I have a Windows machine and I am running VMWare Player. I have 1 Centos image. At one point the VM was about 12GB.

I deleted many unnecessary files, dropping the size to 4GB

However, this reduction was not reflected in the vmdk.

Windows reports that the size is about 10GB, while Centos only uses 4GB

Is there a way to reclaim this space?

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up vote 6 down vote accepted

Yes, you can shrink that using "vmware-vdiskmanager". Checkout this article for details.

Also ask yourself - would you need this space later? If this is a non-production environment, and you use it for "home" purposes I strongly recommend moving to other virtualization platform (VirtualBox for example) as it's more user-friendly, more up-to-date and supports most formats of the VMDK files (so migration would be easy).

  • Thanks for the help. Will have a look at virtual box also – Thomas Mar 16 '12 at 20:19

The problem here is that although you have deleted the files in your CentOS VM image, VMware doesn't try to reclaim that space until you explicitly ask it to. Even then, if the disk blocks used by the files have not been zeroed, they will continue to take up space in the vmdk file(s). If you are used to shrinking Windows VMs then this may be unfamiliar to you.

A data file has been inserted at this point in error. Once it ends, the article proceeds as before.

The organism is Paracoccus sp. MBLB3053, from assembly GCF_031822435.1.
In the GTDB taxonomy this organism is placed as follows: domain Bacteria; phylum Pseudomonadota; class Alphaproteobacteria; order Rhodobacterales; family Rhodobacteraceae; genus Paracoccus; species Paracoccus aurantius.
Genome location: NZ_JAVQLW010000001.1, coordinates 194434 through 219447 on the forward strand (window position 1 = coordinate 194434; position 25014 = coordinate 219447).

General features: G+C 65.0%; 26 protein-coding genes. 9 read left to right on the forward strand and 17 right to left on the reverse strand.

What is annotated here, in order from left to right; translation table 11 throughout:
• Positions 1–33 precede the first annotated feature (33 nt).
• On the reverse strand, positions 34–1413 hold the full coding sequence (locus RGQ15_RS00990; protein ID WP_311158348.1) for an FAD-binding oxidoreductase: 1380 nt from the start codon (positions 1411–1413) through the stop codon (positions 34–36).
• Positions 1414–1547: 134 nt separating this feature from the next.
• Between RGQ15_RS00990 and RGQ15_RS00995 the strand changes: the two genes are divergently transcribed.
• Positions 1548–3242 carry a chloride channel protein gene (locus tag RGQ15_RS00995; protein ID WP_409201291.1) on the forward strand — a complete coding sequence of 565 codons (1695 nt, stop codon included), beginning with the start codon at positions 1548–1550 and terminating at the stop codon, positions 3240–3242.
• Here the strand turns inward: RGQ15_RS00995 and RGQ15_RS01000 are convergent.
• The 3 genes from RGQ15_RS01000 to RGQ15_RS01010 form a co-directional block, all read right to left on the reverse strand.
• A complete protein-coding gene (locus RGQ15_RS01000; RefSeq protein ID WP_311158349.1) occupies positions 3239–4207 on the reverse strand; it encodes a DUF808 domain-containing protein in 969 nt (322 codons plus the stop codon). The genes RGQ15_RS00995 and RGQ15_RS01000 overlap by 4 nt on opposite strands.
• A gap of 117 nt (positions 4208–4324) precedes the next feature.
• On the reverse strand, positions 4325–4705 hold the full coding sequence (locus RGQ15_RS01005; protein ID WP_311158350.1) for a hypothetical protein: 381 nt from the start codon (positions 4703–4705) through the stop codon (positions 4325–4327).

The basic procedure for reclaiming space is:

  • Remove any unnecessary files
  • Zero all free space (not needed for Windows VMs)
  • Use VMware Player or Workstation to shrink the virtual disks.

The specific procedure I used to reduce my CentOS image was to do the following:

df -h
yum clean all
cd / ; cat /dev/zero > zero.fill ; sync ; sleep 1 ; sync ; rm -f zero.fill

I then shut down my CentOS VM and used the Compact utility on the Hardware page for the Hard Disk device in Virtual Machine Settings.

After shrinking, the vmdk for the root file system was around the same size as size of the root file system in use, and the vmdk started expanding again as needed from here.

Note that my VM only had a single root partition, if I'd had any other partitions or disks, I would have replaced the cd / part of the fill line with the mount point of the other partitions and then run the shrink utility on each virtual disk.

For more options, see Shrinking VM Disk Images.

If you need instructions to do the same with a Debian based Linux, or want to use the command line utility vmware-vdiskmanager rather than the VMware GUI to shrink the disks, take a look at the article How To Shrink VMware Virtual Disk Files (.vmdk).